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Image Processing, IEEE Transactions on

Issue 12 • Date Dec. 2005

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Displaying Results 1 - 25 of 30
  • Table of contents

    Page(s): c1 - c4
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  • IEEE Transactions on Image Processing publication information

    Page(s): c2
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  • Model-based color halftoning using direct binary search

    Page(s): 1945 - 1959
    Save to Project icon | Request Permissions | Click to expandQuick Abstract | PDF file iconPDF (1165 KB) |  | HTML iconHTML  

    In this paper, we develop a model-based color halftoning method using the direct binary search (DBS) algorithm. Our method strives to minimize the perceived error between the continuous tone original color image and the color halftone image. We exploit the differences in how the human viewers respond to luminance and chrominance information and use the total squared error in a luminance/chrominance based space as our metric. Starting with an initial halftone, we minimize this error metric using the DBS algorithm. Our method also incorporates a measurement based color printer dot interaction model to prevent the artifacts due to dot overlap and to improve color texture quality. We calibrate our halftoning algorithm to ensure accurate colorant distributions in resulting halftones. We present the color halftones which demonstrate the efficacy of our method. View full abstract»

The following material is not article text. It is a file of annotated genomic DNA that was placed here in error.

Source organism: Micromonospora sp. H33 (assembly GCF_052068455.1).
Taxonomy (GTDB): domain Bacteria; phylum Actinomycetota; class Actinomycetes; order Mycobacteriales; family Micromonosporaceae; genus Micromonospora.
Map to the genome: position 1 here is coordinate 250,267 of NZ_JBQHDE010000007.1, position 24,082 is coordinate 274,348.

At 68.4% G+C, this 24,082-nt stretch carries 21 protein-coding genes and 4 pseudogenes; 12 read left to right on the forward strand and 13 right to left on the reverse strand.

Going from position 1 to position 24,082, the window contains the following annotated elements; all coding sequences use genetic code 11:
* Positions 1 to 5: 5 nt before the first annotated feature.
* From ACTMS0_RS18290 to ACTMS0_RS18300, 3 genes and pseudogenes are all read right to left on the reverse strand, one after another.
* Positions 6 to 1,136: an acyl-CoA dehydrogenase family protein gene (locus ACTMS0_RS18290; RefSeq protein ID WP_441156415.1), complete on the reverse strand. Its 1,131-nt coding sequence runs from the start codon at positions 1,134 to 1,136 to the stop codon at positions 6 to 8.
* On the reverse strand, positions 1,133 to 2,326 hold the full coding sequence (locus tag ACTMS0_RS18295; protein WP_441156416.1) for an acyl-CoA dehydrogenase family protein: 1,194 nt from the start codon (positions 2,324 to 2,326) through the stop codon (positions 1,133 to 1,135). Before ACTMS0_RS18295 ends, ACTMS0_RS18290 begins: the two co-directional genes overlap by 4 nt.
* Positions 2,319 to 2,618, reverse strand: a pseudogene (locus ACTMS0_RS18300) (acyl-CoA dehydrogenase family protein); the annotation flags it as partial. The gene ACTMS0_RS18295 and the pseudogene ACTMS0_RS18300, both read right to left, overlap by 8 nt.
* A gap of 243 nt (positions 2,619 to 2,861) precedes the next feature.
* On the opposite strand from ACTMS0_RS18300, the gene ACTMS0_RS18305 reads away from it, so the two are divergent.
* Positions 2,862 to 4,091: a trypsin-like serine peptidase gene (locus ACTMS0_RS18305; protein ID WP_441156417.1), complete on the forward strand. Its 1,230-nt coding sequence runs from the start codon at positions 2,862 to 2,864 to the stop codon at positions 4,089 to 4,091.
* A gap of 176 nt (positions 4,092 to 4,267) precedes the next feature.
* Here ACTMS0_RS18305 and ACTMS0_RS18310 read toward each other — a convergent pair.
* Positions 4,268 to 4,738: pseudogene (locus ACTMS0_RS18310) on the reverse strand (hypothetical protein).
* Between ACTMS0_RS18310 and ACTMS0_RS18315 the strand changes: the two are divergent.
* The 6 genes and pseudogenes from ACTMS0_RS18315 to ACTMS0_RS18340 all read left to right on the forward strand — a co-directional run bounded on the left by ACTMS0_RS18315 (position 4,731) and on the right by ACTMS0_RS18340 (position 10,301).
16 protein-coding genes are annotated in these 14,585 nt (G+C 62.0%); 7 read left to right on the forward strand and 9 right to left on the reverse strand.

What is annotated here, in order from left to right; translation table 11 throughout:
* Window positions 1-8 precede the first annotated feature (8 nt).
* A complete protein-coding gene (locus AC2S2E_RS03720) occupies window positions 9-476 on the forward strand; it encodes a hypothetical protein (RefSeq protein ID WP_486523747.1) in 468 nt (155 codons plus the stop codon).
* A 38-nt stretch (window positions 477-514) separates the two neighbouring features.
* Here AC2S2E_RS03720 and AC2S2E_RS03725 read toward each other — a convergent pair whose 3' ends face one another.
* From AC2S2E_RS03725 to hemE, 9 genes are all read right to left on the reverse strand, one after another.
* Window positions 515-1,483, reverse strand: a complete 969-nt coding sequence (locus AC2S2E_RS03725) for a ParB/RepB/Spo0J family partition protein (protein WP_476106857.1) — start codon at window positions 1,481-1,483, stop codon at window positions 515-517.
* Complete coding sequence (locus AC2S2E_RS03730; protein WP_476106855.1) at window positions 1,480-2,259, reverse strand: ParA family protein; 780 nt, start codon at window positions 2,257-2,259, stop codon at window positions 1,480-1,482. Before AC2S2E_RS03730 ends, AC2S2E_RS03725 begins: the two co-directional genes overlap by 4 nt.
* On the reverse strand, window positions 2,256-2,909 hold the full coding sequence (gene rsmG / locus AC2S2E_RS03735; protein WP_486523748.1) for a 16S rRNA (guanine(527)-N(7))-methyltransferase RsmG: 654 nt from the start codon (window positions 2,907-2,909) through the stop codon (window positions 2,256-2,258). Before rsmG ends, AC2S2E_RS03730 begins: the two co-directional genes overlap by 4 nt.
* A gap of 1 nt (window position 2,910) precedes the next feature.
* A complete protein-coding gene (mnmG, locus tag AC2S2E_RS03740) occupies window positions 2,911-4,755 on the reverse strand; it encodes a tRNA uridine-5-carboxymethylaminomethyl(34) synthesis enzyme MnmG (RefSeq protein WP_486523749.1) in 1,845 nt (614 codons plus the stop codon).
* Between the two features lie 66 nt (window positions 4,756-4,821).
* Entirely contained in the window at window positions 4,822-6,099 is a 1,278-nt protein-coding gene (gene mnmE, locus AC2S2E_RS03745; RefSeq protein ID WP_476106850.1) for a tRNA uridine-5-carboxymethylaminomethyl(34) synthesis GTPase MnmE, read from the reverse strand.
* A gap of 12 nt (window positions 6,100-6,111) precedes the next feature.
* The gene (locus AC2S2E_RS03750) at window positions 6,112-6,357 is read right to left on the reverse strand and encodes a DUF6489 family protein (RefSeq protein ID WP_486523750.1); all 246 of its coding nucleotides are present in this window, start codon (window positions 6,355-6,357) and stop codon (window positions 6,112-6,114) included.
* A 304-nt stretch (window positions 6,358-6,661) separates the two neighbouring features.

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  • Quantization of accumulated diffused errors in error diffusion

    Page(s): 1960 - 1976
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    Due to its high image quality and moderate computational complexity, error diffusion is a popular halftoning algorithm for use with inkjet printers. However, error diffusion is an inherently serial algorithm that requires buffering a full row of accumulated diffused error (ADE) samples. For the best performance when the algorithm is implemented in hardware, the ADE data should be stored on the chip on which the error diffusion algorithm is implemented. However, this may result in an unacceptable hardware cost. In this paper, we examine the use of quantization of the ADE to reduce the amount of data that must be stored. We consider both uniform and nonuniform quantizers. For the nonuniform quantizers, we build on the concept of tone-dependency in error diffusion, by proposing several novel feature-dependent quantizers that yield improved image quality at a given bit rate, compared to memoryless quantizers. The optimal design of these quantizers is coupled with the design of the tone-dependent parameters associated with error diffusion. This is done via a combination of the classical Lloyd-Max algorithm and the training framework for tone-dependent error diffusion. Our results show that 4-bit uniform quantization of the ADE yields the same halftone quality as error diffusion without quantization of the ADE. At rates that vary from 2 to 3 bits per pixel, depending on the selectivity of the feature on which the quantizer depends, the feature-dependent quantizers achieve essentially the same quality as 4-bit uniform quantization. View full abstract»